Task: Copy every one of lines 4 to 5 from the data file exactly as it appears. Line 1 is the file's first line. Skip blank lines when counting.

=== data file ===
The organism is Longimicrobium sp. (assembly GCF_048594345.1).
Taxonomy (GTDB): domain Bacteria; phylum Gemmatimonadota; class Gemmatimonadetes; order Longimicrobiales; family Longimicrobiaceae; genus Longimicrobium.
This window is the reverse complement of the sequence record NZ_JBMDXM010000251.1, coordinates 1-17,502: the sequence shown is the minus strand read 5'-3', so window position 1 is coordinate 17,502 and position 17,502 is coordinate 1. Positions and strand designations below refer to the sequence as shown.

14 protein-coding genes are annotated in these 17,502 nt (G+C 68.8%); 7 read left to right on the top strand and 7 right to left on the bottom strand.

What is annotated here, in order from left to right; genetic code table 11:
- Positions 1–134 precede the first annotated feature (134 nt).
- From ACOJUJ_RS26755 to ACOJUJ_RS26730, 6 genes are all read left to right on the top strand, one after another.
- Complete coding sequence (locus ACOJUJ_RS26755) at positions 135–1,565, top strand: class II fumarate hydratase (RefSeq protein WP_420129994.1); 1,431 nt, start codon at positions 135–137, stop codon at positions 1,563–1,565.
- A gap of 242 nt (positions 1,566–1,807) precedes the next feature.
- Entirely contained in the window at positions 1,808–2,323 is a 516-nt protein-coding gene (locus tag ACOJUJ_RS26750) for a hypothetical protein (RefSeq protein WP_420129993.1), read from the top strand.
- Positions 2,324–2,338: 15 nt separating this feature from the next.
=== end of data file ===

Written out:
14 protein-coding genes are annotated in these 17,502 nt (G+C 68.8%); 7 read left to right on the top strand and 7 right to left on the bottom strand.

What is annotated here, in order from left to right; genetic code table 11: